B’shert is a lodestar, a guiding principle of my life. Whatever transpires, positive or negative, was destined and meant to be.  A recent event exemplifies b’shert in my life.

During the first week of December 2021, I was shopping at a grocery store near my home. It was around 9am. Shelves were being restocked and only one regular “fewer than 15 items” cashier line was open.

With more than 15 items, I was waiting in that line behind two other customers. Within a few moments, Sue*, a cashier, came up and quickly began opening up a second non-express line.

She was nearly done setting up when a young man dashed past me and other customers to be the first in her lane. How could I tell he was young? Because, even wearing a mask, his face was very youthful. I quickly moved back, got out of his way and then got in line behind him.

He rapidly began unloading his basket onto the conveyer belt. Sue began ringing up his items. I killed time by idly noticing what he was wearing. Cold weather had arrived so I was bundled up in a winter coat, hat and scarf. He, however, was wearing lightweight clothing as if it was spring or summer: bright orange work out shorts and a wind breaker. I was thinking he might have just finished exercising or was heading to do so once he’d finished his shopping.

Everything was uneventful until Sue got to the bananas. She placed them on the produce scale, punched in the item code but they didn’t ring up. In a calm voice, she told the young man she would try again. She did, with the same result.

She lifted the bananas and then started putting them again on the scale, to try one more time. I could hear the young man getting very agitated as he snapped ,“Don’t ring them up. I won’t take them. You’re so slow.”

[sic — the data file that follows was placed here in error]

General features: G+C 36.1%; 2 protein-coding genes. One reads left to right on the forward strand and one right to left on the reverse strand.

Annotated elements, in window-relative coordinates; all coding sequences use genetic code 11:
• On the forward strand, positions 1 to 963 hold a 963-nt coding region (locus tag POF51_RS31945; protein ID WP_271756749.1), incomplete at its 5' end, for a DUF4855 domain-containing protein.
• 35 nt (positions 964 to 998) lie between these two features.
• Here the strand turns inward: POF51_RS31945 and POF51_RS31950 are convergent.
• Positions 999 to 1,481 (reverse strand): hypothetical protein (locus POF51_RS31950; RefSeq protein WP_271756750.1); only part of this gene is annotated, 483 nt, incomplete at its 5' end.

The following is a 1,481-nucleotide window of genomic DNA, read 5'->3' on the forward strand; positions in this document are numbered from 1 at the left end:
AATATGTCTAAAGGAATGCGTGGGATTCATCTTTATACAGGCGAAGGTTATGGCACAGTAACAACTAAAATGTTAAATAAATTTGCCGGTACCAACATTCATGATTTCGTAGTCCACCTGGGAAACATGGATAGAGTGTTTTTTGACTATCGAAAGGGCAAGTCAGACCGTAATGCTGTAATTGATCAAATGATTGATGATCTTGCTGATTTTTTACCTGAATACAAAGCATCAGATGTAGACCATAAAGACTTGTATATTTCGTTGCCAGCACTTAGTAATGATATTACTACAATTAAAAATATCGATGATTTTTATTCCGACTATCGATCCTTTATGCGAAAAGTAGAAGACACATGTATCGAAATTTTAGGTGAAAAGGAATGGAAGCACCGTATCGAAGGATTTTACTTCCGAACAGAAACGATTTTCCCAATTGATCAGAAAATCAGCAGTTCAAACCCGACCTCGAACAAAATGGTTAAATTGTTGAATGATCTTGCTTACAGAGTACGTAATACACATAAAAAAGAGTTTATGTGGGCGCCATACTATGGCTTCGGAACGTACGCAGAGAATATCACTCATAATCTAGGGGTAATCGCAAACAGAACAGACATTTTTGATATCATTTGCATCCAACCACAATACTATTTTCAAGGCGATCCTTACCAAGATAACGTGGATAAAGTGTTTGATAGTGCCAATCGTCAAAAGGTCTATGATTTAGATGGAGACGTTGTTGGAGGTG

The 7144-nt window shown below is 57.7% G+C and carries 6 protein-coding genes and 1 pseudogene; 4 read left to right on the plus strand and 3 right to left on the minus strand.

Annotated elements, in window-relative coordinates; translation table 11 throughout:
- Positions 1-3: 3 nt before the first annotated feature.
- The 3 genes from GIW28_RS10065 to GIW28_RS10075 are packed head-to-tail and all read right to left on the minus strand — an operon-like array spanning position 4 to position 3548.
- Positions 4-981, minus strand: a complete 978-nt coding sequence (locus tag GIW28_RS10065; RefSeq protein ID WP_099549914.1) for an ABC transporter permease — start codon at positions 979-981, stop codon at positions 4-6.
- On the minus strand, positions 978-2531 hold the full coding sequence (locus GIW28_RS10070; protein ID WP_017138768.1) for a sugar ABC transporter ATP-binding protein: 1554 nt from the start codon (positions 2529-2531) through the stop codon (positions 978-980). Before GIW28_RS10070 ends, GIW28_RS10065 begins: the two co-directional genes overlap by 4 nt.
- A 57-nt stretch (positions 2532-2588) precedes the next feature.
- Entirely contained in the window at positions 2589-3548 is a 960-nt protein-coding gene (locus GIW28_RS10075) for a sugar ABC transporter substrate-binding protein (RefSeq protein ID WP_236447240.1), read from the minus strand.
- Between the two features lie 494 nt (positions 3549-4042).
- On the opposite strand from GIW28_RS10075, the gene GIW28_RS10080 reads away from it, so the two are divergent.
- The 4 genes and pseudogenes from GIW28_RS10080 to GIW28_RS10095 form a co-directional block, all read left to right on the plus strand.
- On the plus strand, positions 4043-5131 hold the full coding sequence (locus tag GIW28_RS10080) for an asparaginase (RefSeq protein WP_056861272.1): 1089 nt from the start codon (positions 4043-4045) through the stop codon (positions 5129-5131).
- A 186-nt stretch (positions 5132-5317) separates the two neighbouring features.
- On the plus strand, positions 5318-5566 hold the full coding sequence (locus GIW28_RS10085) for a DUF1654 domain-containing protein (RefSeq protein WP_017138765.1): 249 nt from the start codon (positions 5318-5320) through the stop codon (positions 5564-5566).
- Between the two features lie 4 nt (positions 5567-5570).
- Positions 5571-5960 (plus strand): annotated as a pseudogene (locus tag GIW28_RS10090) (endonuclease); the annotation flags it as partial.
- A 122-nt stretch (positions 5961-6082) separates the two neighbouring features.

Moving the bananas aside, Sue then reached for the kiwi. As she did so, the young man snapped even more loudly, “I don’t want that!” Sue asked him which item he didn’t want. He screamed, “I don’t want the kiwi!  I only needed it to go with the bananas. You’re so slow, you’re making me late!”

As Sue was hurriedly ringing up the remaining items, his screaming escalated, his words rushing together. He started leaning over the counter, shouting as he drew closer to her: “I have to go —you’re so slow —you’re making me late —just ring up the rest!”

I was getting angrier and angrier by the abuse he was hurling at Sue. I moved closer and spoke firmly so he could hear me through my mask: “She’s not being slow, she’s trying to help…” Before I’d even finished, he whipped around, came right up to me and started screaming over and over ,“Who the f__k are you? Mind your own f**king business!” To his last “who the f**k are you?” I said, “I know who I am and what you are.”

The only positive outcome of my intervention was giving Sue time to finish ringing him up. He paid for the groceries, grabbed his grocery bag off the counter and stormed out of the store.

Once he was gone, another cashier shouted over to Sue “Are you okay? What was his problem?” and “That was awful.” Sue replied “I’m fine” and, to me, “thanks for trying to help.”

The entire incident flashed by so fast I hadn’t had time to think about looking for a store manager.

I was rattled by this start to my day. I tried shaking off my anger but couldn’t do so immediately. I was angry this young man thought he could act so abusively to two women without any repercussions. I felt better knowing I had tried to help.